Wednesday 22 November 2017

Burton refuses to give rebel TDs a vote on divisive FG election pact

Tánaiste Joan Burton at the Kelloggs Breakfast Club Awards at Blakestown Community College, Blanchardstown, Dublin. Picture: Mark Condren
Tánaiste Joan Burton at the Kelloggs Breakfast Club Awards at Blakestown Community College, Blanchardstown, Dublin. Picture: Mark Condren

Niall O'Connor and Sam Griffin

Labour TDs and senators will have no opportunity to vote on the controversial voting pact with Fine Gael at the party's annual think-in next week, the Irish Independent has learned.

Despite the serious reservations expressed by some Labour TDs, Tánaiste Joan Burton's recommendation of a transfer agreement with Fine Gael is a foregone conclusion.

Former junior minister Joe Costello became the latest member of the parliamentary party to voice his concern about striking such a deal ahead of the general election.

The Dublin Central TD warned that Labour must not be "stampeded" into such a pact before the move is "fully teased out" with party members.

"A voting pact would be a new departure, a new policy position and should not therefore be taken by the Labour Party without the fullest consultation," Mr Costello said.

Meath East TD Dominic Hannigan linked the pact to "calculations" of how particular ministers can try and salvage their seats, in a clear dig at some of Labour's Cabinet members.

Two branches in the capital - Fingal and Dublin Bay North - are poised to formally adopt positions against such a pact.

Some Labour figures who have not yet publicly spoken about Ms Burton's decision last night said they believed the Tánaiste should have waited until closer to polling day before showing her cards.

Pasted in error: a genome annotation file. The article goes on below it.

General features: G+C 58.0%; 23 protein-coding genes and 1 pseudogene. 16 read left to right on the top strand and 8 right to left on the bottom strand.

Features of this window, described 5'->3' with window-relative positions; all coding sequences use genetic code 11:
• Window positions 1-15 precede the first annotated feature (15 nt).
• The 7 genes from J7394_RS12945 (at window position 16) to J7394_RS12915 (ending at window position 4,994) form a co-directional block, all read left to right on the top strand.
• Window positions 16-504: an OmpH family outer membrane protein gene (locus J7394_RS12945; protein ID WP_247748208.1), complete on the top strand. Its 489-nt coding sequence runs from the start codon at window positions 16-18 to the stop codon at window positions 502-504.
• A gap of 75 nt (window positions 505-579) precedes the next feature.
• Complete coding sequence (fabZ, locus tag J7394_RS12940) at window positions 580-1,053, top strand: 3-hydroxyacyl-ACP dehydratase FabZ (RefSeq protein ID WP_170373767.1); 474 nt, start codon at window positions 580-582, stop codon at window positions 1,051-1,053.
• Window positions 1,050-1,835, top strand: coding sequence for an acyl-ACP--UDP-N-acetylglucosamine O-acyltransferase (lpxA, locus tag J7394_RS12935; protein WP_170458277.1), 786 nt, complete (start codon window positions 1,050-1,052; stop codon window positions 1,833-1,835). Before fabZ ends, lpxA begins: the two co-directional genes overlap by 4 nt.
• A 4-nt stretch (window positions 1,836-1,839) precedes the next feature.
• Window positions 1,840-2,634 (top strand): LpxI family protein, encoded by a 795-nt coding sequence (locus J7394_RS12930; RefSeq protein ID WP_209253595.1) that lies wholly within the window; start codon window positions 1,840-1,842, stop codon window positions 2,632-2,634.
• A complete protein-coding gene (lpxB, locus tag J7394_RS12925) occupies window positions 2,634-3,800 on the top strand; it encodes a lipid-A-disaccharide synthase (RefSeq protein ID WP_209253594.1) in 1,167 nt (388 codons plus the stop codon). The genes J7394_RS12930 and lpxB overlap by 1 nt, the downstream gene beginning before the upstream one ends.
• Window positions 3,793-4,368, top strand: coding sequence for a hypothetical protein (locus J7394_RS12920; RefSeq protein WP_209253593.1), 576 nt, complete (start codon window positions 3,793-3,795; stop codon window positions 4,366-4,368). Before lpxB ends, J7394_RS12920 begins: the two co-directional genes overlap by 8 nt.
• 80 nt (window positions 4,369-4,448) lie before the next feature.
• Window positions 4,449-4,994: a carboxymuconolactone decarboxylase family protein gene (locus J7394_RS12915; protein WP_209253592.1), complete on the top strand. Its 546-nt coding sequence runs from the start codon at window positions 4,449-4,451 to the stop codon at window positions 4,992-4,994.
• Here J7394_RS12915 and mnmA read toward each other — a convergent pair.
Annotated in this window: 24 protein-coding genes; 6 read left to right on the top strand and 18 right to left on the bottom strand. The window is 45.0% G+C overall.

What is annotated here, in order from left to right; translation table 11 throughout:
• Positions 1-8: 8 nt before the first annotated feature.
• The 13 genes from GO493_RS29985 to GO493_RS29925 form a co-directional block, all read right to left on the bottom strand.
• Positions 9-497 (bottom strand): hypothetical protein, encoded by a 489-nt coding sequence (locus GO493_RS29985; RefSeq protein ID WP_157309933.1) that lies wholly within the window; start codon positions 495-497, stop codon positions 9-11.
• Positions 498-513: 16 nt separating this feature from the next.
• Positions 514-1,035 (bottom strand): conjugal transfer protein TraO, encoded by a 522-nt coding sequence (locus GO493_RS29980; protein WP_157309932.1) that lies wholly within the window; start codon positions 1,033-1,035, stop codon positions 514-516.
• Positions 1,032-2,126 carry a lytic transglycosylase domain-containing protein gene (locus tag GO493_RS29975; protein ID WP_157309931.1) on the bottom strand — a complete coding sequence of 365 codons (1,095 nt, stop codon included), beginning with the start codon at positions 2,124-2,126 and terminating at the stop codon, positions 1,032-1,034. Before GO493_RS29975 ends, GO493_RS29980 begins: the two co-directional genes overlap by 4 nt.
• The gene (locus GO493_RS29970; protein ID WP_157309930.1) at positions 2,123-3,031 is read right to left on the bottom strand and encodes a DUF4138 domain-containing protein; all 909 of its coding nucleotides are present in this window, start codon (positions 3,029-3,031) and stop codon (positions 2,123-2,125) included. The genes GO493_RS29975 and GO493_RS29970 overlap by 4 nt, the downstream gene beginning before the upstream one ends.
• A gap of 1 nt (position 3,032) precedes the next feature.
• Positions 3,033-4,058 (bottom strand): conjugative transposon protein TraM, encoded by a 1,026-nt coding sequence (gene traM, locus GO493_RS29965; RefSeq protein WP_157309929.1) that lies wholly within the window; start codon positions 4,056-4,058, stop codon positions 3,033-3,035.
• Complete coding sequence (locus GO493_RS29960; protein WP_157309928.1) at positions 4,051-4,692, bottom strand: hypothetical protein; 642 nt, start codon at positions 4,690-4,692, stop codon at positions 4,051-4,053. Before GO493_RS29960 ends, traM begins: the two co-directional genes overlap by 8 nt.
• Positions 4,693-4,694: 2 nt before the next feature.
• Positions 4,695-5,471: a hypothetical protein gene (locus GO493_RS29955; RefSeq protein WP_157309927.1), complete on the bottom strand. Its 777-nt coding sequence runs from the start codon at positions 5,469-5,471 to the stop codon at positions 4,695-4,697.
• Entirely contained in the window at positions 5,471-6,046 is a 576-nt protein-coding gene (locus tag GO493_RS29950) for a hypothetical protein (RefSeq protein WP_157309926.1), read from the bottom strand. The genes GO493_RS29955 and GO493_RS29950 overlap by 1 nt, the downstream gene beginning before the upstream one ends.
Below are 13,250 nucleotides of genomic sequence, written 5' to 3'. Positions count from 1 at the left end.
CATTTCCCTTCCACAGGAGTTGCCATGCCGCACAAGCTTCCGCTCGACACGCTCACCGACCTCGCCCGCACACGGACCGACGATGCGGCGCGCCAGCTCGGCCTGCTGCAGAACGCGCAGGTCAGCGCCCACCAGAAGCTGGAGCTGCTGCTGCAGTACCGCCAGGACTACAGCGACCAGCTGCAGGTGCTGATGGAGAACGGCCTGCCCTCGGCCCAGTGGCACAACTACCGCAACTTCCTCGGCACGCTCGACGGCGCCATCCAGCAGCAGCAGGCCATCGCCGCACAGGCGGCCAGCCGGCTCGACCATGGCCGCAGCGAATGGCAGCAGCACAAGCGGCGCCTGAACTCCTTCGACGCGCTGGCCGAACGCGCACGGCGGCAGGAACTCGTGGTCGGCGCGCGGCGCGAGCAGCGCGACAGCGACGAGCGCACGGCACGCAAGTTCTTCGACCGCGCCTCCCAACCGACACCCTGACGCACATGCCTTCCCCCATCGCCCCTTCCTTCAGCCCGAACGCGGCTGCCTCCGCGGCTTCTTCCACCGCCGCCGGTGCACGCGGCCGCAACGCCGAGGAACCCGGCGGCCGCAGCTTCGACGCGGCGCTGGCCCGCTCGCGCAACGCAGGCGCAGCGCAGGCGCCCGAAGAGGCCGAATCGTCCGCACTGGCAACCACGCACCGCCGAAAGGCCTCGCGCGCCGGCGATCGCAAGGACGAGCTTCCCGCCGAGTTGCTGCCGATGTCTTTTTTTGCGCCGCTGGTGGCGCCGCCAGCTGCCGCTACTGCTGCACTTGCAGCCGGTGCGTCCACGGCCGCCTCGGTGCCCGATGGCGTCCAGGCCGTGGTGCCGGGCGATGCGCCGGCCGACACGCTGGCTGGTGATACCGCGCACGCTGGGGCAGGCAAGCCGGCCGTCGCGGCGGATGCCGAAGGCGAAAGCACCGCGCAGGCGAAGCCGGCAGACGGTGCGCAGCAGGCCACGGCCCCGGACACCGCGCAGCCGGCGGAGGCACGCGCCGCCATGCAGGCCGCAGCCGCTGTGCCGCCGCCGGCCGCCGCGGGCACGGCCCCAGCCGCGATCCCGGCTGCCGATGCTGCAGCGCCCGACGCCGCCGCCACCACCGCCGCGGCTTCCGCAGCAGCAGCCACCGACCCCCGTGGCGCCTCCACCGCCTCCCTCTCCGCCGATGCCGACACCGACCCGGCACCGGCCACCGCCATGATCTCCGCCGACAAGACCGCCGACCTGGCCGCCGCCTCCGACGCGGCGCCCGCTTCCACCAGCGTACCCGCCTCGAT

"It was too early. Something like this should not be unveiled until a few weeks out from the election," one senior TD noted.

Others, however, believe it could help maximise Labour's vote in constituencies where there are two or three sitting Fine Gael TDs.

But as Ms Burton continues to convince her colleagues of the merits of the pact, a former Fine Gael strategist called on both parties to go a step further and adopt a joint five-point plan.

Frank Flannery said such a plan would give voters a clear idea of the options in terms of the next Government.

He said that the agreement should focus on areas such as reducing taxation, improving public services, jobs, and achieving additional social reform.

"It should not be a joint policy platform but it should have content," Mr Flannery told the Irish Independent last night.

"But a five-point plan could then be built on by a Programme for Government. It would show that this Government is a cohesive and united unit," he added.

Speaking in Dublin yesterday, Ms Burton defended the decision to detail plans for a voting pact with Fine Gael. She said it would be discussed at the think-in in Wicklow and that it did not involve a joint policy platform.

"We've worked well, the two parties in this Government, in trying and difficult circumstances for people. Why then would we not say to people that, if we can bring together and get support from the people, that we will look at transferring votes between the two parties?" she said.

"It's not about the actual policy platform, it's about saying after you've finished voting for the candidates in your own party then continue to the other party of government because it has been a government of achievement."

Irish Independent

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